The Lions' new defensive coordinator Gunther Cunningham recently said he plans on getting much more aggressive on defense.
“One of the things I’ve always believed in is high blitz,” said Cunningham. “Up to 40 percent in a game, which is off the charts for most people—but that’s what I believe in. I think you have to keep the quarterback nervous all the time.”
Now, blitzing 40 percent of the time isn't necessarily "off the charts" in the NFL. Teams like the New York Giants, Philadelphia Eagles, and Pittsburgh Steelers have had great success from constantly bringing the blitz.
Cunningham is a leftover from the Kansas City Chiefs, where he was forced by then head coach Herm Edwards to run a Tampa Two defensive scheme. The Chiefs had a record-low 10 sacks last season because their personnel didn't necessarily match the scheme.
In comparison, the Lions racked up 30 sacks while running a similar scheme.
Now, Cunningham finally has the opportunity to run the kind of defense he wants. The question is, does Detroit have the proper personnel to effectively blitz?
Let's take a look at some of their key defensive players.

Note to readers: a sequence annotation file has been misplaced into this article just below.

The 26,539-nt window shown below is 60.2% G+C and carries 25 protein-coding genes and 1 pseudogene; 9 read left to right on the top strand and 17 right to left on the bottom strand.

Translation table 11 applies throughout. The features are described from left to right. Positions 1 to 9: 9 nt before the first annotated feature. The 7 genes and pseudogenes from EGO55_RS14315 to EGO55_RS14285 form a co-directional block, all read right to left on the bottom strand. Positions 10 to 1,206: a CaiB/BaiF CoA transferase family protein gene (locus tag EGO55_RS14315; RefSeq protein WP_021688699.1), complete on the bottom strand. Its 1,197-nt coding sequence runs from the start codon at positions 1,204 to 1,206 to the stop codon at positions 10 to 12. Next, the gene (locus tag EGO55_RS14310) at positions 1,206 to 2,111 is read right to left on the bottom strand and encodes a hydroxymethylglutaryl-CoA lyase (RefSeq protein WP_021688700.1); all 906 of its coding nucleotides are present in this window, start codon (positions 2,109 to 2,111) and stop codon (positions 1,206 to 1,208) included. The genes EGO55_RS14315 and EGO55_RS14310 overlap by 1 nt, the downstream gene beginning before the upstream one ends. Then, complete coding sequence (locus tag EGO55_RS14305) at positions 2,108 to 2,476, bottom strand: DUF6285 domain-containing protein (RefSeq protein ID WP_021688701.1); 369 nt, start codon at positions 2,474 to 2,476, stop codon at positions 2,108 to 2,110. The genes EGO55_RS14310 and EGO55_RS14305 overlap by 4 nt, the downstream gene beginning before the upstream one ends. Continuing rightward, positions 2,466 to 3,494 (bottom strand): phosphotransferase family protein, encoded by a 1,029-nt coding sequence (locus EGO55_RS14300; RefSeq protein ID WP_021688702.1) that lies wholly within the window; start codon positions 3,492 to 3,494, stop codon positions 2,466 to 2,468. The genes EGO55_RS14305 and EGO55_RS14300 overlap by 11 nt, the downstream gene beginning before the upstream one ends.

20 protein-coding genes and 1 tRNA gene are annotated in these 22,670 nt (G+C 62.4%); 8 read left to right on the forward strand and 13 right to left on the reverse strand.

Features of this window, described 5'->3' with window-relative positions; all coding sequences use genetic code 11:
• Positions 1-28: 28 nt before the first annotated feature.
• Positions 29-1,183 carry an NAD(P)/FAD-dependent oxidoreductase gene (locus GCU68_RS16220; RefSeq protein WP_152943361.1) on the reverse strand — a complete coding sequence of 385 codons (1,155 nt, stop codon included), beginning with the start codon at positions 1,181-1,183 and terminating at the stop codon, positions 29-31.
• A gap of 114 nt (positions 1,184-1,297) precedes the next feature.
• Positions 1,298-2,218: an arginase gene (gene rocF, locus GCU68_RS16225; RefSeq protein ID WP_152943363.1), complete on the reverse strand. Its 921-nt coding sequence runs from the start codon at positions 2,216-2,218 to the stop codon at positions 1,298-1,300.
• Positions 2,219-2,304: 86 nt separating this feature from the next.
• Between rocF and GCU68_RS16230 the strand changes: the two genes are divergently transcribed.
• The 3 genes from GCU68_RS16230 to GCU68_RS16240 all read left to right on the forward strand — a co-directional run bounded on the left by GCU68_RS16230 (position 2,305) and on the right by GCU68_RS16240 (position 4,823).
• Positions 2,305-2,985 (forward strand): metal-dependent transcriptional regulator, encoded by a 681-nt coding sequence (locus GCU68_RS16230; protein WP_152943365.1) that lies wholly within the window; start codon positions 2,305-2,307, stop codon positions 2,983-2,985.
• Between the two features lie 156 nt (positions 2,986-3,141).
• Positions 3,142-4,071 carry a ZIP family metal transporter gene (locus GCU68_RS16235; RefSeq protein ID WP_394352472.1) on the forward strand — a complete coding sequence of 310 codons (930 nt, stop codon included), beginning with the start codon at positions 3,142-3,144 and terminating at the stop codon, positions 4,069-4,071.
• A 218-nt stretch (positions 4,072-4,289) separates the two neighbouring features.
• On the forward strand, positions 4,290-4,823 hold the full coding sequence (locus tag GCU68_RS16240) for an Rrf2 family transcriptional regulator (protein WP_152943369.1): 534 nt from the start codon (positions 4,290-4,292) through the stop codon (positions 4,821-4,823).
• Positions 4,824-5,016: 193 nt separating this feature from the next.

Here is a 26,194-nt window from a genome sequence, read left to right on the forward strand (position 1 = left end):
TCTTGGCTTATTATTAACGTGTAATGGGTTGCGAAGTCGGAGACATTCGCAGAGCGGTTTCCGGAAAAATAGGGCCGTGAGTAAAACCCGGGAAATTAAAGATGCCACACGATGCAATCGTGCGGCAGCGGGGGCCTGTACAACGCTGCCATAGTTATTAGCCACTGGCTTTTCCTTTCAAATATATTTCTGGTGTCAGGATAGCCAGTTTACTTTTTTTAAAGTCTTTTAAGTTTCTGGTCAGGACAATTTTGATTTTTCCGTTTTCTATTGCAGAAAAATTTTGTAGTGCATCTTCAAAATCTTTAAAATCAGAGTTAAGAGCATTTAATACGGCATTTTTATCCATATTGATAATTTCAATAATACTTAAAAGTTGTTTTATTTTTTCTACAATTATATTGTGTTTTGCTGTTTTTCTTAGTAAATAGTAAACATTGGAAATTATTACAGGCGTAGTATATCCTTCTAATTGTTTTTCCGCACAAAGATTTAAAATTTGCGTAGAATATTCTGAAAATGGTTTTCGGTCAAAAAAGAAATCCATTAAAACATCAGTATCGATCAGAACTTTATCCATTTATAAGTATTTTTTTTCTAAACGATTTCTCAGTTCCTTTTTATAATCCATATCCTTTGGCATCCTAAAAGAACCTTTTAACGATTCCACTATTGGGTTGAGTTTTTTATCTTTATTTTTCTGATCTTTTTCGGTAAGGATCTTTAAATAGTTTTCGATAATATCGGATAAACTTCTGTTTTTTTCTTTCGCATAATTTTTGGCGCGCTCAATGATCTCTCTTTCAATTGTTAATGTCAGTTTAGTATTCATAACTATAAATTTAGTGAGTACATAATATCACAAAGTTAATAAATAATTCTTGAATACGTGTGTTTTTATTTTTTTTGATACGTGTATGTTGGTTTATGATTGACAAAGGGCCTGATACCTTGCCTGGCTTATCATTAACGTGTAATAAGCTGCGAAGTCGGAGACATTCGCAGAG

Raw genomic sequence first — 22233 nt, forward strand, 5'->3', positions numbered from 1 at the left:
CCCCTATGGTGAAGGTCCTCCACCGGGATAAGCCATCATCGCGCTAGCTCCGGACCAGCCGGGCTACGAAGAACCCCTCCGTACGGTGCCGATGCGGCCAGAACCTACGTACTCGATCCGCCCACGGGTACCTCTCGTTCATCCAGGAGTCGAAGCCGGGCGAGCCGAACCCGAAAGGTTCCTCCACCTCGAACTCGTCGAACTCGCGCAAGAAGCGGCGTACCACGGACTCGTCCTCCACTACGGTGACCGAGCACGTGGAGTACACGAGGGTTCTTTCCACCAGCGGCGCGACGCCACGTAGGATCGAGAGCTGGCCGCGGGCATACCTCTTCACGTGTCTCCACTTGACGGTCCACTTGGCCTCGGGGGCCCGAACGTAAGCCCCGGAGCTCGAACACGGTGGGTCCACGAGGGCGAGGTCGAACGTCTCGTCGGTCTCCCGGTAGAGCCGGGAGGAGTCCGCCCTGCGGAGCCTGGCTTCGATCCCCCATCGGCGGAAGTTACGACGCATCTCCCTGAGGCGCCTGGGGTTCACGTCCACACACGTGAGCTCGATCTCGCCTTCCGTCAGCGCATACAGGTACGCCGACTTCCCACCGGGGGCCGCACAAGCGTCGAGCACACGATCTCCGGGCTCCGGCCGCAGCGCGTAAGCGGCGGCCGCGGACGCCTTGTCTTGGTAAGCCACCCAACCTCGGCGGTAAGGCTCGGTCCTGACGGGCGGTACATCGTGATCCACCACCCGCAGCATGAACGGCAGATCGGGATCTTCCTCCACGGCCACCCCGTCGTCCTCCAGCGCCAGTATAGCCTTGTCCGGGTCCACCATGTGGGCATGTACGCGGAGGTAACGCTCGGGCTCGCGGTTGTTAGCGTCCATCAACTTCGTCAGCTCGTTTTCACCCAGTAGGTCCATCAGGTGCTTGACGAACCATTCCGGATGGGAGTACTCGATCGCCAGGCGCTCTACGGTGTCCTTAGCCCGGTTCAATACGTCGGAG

Dewayne White—Defensive End—6'2", 273 pounds
White led the team in sacks last year by compiling 6.5 sacks in only 12 games. He also forced three fumbles and snatched an interception.
That is the good. The bad is that White has never started a full season of games for any team he has played on. In six NFL seasons, he has only racked up 195 tackles, 27 sacks, and two interceptions.
We're not exactly talking about an Osi Umenyiora or a DeMarcus Ware here, but there seems to be some potential at least. White has the explosiveness to get to the edge quickly, but he needs to work on his footwork and strength.
Cliff Avril—Defensive End—6'3", 260 pounds
Avril started only four games his rookie season, but still managed to come in second on the team in sacks with five. He also forced four fumbles.
Avril is still learning, but he has shown the potential to be a dominant edge rusher for years to come. With the right defensive scheme, one that utilizes his speed and technique, Avril should flourish.
In Cunningham's scheme, Avril should have plenty of opportunities to prove himself when he has help from the linebackers and safeties in taking on blocks.
Grady Jackson—Defensive Tackle—6'2", 345 pounds
Heading into his 12th professional year, Jackson joins the Lions after spending last year with the Atlanta Falcons. His size and athleticism give him an advantage when it comes to stuffing the run, but without talent around him, he has never been the best at pressuring the quarterback.
What Jackson will do for this team is bring a commanding veteran presence to the defensive line, which will help the younger guys (such as Avril) develop.
Opposing offensive lines will have trouble with Jackson's size and may double block him in passing downs, which will open up opportunities for the blitzers to get pressure.
Julian Peterson—Linebacker—6'3", 245 pounds